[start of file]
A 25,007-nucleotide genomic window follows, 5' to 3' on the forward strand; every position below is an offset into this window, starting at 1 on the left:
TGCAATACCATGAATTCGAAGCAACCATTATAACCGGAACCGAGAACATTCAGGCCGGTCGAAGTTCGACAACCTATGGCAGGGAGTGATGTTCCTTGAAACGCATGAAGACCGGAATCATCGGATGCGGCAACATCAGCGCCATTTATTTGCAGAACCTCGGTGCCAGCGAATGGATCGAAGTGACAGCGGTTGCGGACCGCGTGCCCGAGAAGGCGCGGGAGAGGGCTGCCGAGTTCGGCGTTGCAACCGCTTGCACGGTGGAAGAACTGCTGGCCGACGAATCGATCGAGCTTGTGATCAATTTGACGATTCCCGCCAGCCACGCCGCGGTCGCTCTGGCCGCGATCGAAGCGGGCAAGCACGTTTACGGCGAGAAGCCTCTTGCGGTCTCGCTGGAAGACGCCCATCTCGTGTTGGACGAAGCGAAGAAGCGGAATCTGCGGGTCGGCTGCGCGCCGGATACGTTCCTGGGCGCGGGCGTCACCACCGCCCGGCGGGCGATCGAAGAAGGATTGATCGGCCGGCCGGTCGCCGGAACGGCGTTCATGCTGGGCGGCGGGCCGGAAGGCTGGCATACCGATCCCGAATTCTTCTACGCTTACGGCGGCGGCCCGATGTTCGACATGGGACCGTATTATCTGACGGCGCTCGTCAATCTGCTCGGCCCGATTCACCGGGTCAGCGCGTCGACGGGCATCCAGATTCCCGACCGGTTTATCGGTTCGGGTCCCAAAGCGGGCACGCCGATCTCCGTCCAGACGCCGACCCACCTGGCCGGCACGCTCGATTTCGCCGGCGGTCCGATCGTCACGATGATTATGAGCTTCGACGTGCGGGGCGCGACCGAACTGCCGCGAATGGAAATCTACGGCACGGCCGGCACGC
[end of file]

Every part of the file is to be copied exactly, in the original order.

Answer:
A 25,007-nucleotide genomic window follows, 5' to 3' on the forward strand; every position below is an offset into this window, starting at 1 on the left:
TGCAATACCATGAATTCGAAGCAACCATTATAACCGGAACCGAGAACATTCAGGCCGGTCGAAGTTCGACAACCTATGGCAGGGAGTGATGTTCCTTGAAACGCATGAAGACCGGAATCATCGGATGCGGCAACATCAGCGCCATTTATTTGCAGAACCTCGGTGCCAGCGAATGGATCGAAGTGACAGCGGTTGCGGACCGCGTGCCCGAGAAGGCGCGGGAGAGGGCTGCCGAGTTCGGCGTTGCAACCGCTTGCACGGTGGAAGAACTGCTGGCCGACGAATCGATCGAGCTTGTGATCAATTTGACGATTCCCGCCAGCCACGCCGCGGTCGCTCTGGCCGCGATCGAAGCGGGCAAGCACGTTTACGGCGAGAAGCCTCTTGCGGTCTCGCTGGAAGACGCCCATCTCGTGTTGGACGAAGCGAAGAAGCGGAATCTGCGGGTCGGCTGCGCGCCGGATACGTTCCTGGGCGCGGGCGTCACCACCGCCCGGCGGGCGATCGAAGAAGGATTGATCGGCCGGCCGGTCGCCGGAACGGCGTTCATGCTGGGCGGCGGGCCGGAAGGCTGGCATACCGATCCCGAATTCTTCTACGCTTACGGCGGCGGCCCGATGTTCGACATGGGACCGTATTATCTGACGGCGCTCGTCAATCTGCTCGGCCCGATTCACCGGGTCAGCGCGTCGACGGGCATCCAGATTCCCGACCGGTTTATCGGTTCGGGTCCCAAAGCGGGCACGCCGATCTCCGTCCAGACGCCGACCCACCTGGCCGGCACGCTCGATTTCGCCGGCGGTCCGATCGTCACGATGATTATGAGCTTCGACGTGCGGGGCGCGACCGAACTGCCGCGAATGGAAATCTACGGCACGGCCGGCACGC